Hyderbad, 10 April 2015 (Alochonaa): Exploring the interface of religion and politics, I have come upon the plurality of their interactive intersections. I believe that religious conflict and politics interacts in a cyclical manner, each impacting the other in a way that deeply affects society. Especially with reference to a pluralistic society like India, this interface has great ramifications for society at large.
Conflict, especially in reference to religion, is usually conceived of as violent conflict. I, however, wish to conceptualize religious conflict as a representation of divisiveness in the society based on the perception of religious identity which may be overt or covert, with or without violent tendencies. In my opinion, it is important to imbibe this broad understanding in order to understand the far-reaching impact of covert conflict which may, in fact, manifest itself as overt conflict under optimum circumstances.
Even without this broad categorization, we have a world where religious conflict is plenty, whether it be direct or indirect. On the one hand there is conflict where the de facto stakeholders are religious groups and communities and then there is conflict where the religious actors are only de jure stakeholders driven by other forces at play. The question that remains in both scenarios is why religion becomes an easy basis for conflict to occur? Why is religion susceptible to conflict?
In my opinion, the answer lies in the fact that while other ethnic-social boundaries of language and class tend to be fluid, religion has a sense of exclusivity. People can very easily speak two, three or, in the case of a rather special friend of mine, eleven languages, people can move up and down the social class hierarchy, but religion is most often a fixed identity, and an integral part of one’s identity at that. It is this rigidity of this social category as well as the doctrinal way of its influence that results in religion being latently susceptible to social conflict.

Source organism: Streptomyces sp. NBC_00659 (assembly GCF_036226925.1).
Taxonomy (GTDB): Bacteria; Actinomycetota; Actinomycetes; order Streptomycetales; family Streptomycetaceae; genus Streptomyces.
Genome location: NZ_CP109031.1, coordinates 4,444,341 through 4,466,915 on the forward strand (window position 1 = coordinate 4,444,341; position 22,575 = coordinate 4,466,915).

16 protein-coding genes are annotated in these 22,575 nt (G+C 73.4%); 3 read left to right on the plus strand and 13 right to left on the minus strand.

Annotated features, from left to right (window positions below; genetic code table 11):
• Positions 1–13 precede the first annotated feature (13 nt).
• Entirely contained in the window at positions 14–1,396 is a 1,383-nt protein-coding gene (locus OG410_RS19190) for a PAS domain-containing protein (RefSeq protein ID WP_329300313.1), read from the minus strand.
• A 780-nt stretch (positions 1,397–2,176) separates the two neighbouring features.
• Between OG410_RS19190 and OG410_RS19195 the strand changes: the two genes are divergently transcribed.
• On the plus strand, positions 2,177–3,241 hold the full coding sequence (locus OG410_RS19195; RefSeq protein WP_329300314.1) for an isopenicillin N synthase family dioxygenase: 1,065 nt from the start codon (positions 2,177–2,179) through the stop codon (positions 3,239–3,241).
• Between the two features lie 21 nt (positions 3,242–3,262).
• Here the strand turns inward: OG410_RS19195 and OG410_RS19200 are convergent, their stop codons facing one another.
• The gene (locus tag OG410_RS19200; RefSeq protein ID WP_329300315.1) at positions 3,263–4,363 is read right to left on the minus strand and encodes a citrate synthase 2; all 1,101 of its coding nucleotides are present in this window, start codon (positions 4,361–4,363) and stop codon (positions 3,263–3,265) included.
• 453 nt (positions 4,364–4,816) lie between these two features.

In establishing the existence of conflict, it is interesting to draw upon one of the factors that greatly shape the way religious conflict occurs, especially in a pluralistic society such as India. This factor is politics. Within politics, political agenda-setting in particular plays a particularly important role in the way it impacts conflict.. The potential of political forces to affect religious conflict is greatly determined by the value ascribed to religion in a society. An indispensable marker to assess this ascribed value is the perception of secularism.
Secularism is of two kinds; Western secularism is conceptualized as a devaluation of religion in the public sphere and complete separation from politics. A second type, followed in India, is a highly ethnocentrized version where respect and tolerance is secularism. This requirement of tolerance itself becomes problematic because it recognizes religion as an operative aspect in one’s public life. It creates the concept of the other, thereby creating divisions in the societal framework. This requirement of exhibiting tolerance was probably deemed necessary keeping in mind India’s violent communal past at the time of its Partition with Pakistan. However, the situation that has arisen as a consequence is such that the separation of politics and religion has become impossible; both are intrinsically linked in the way political power has come to be exercised. Issues such as those of the Babri Mosque demolition had little or no communal significance until popular political involvement elevated it to the hype that was finally witnessed and led up to the nation-wide riots.
However, political agenda-setting giving rise to conflict is just one dimension. Another is the intrinsic politicization of religion itself. When religion becomes a rallying point for political parties, so much so that religious causes are part of their official manifestoes in a country that claims to be secular, the common man’s stance on issues changes drastically. Popular stances which are made in the name of religion become normative stances rather than personal opinions. Political preferences and religious choices become intermingled, making it easy to mobilize and divide people in the name of religion. Such divisive politics has been exhibited and has gained ground by way of hate speech incidents, and blatant identification of political parties with religious organizations. As a consequence of this, political and religious opinions become greatly rigid, their volatility creating potential basis for violent conflict.
Such entrenchment of religion into public order leads to greater potential for mistrust and fear and must be addressed by an overall devaluation of religion from state mechanisms and public functioning. The practical implementation of such devaluation is a greater policy question that needs to be addressed on punitive or social transformation terms.
*Eman Ali is a third year B.A. LL.B student at NALSAR University of Law, India. She is a G20 Interfaith Young Scholar with a keen interest in Private International Law and International Arbitration.
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